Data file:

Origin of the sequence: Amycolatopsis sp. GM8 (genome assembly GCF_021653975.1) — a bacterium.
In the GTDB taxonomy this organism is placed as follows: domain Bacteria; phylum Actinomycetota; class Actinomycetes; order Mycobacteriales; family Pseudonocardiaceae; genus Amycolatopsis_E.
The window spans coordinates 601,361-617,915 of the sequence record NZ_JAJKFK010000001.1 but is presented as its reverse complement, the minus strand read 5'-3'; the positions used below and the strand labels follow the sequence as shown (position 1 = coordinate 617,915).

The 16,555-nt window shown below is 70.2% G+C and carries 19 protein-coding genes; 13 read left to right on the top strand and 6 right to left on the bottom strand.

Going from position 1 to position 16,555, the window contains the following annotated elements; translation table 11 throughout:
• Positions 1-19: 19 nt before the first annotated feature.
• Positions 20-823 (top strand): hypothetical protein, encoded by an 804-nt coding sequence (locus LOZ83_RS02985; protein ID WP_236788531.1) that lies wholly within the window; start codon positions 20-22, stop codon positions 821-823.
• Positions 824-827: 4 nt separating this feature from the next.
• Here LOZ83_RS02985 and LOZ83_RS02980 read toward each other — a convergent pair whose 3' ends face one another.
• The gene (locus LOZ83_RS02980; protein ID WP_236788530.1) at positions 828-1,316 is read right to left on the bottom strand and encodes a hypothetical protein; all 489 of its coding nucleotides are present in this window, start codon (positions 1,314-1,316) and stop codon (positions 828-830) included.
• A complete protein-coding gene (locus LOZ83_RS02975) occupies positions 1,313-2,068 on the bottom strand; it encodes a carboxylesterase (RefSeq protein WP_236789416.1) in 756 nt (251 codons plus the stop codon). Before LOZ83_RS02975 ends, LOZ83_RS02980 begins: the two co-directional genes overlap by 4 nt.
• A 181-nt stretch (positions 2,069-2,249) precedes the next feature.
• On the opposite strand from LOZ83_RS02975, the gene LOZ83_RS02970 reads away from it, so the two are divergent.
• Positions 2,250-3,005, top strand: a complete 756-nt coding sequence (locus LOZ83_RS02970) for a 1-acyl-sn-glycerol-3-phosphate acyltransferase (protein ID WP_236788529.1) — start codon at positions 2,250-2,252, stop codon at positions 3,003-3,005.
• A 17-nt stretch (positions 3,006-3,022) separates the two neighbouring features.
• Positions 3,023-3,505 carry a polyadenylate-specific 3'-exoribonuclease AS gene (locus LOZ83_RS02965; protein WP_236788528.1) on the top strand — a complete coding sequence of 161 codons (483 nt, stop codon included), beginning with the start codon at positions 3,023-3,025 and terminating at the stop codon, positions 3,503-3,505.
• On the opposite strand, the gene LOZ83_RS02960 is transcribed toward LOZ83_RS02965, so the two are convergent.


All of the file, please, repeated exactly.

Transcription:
Origin of the sequence: Amycolatopsis sp. GM8 (genome assembly GCF_021653975.1) — a bacterium.
In the GTDB taxonomy this organism is placed as follows: domain Bacteria; phylum Actinomycetota; class Actinomycetes; order Mycobacteriales; family Pseudonocardiaceae; genus Amycolatopsis_E.
The window spans coordinates 601,361-617,915 of the sequence record NZ_JAJKFK010000001.1 but is presented as its reverse complement, the minus strand read 5'-3'; the positions used below and the strand labels follow the sequence as shown (position 1 = coordinate 617,915).

The 16,555-nt window shown below is 70.2% G+C and carries 19 protein-coding genes; 13 read left to right on the top strand and 6 right to left on the bottom strand.

Going from position 1 to position 16,555, the window contains the following annotated elements; translation table 11 throughout:
• Positions 1-19: 19 nt before the first annotated feature.
• Positions 20-823 (top strand): hypothetical protein, encoded by an 804-nt coding sequence (locus LOZ83_RS02985; protein ID WP_236788531.1) that lies wholly within the window; start codon positions 20-22, stop codon positions 821-823.
• Positions 824-827: 4 nt separating this feature from the next.
• Here LOZ83_RS02985 and LOZ83_RS02980 read toward each other — a convergent pair whose 3' ends face one another.
• The gene (locus LOZ83_RS02980; protein ID WP_236788530.1) at positions 828-1,316 is read right to left on the bottom strand and encodes a hypothetical protein; all 489 of its coding nucleotides are present in this window, start codon (positions 1,314-1,316) and stop codon (positions 828-830) included.
• A complete protein-coding gene (locus LOZ83_RS02975) occupies positions 1,313-2,068 on the bottom strand; it encodes a carboxylesterase (RefSeq protein WP_236789416.1) in 756 nt (251 codons plus the stop codon). Before LOZ83_RS02975 ends, LOZ83_RS02980 begins: the two co-directional genes overlap by 4 nt.
• A 181-nt stretch (positions 2,069-2,249) precedes the next feature.
• On the opposite strand from LOZ83_RS02975, the gene LOZ83_RS02970 reads away from it, so the two are divergent.
• Positions 2,250-3,005, top strand: a complete 756-nt coding sequence (locus LOZ83_RS02970) for a 1-acyl-sn-glycerol-3-phosphate acyltransferase (protein ID WP_236788529.1) — start codon at positions 2,250-2,252, stop codon at positions 3,003-3,005.
• A 17-nt stretch (positions 3,006-3,022) separates the two neighbouring features.
• Positions 3,023-3,505 carry a polyadenylate-specific 3'-exoribonuclease AS gene (locus LOZ83_RS02965; protein WP_236788528.1) on the top strand — a complete coding sequence of 161 codons (483 nt, stop codon included), beginning with the start codon at positions 3,023-3,025 and terminating at the stop codon, positions 3,503-3,505.
• On the opposite strand, the gene LOZ83_RS02960 is transcribed toward LOZ83_RS02965, so the two are convergent.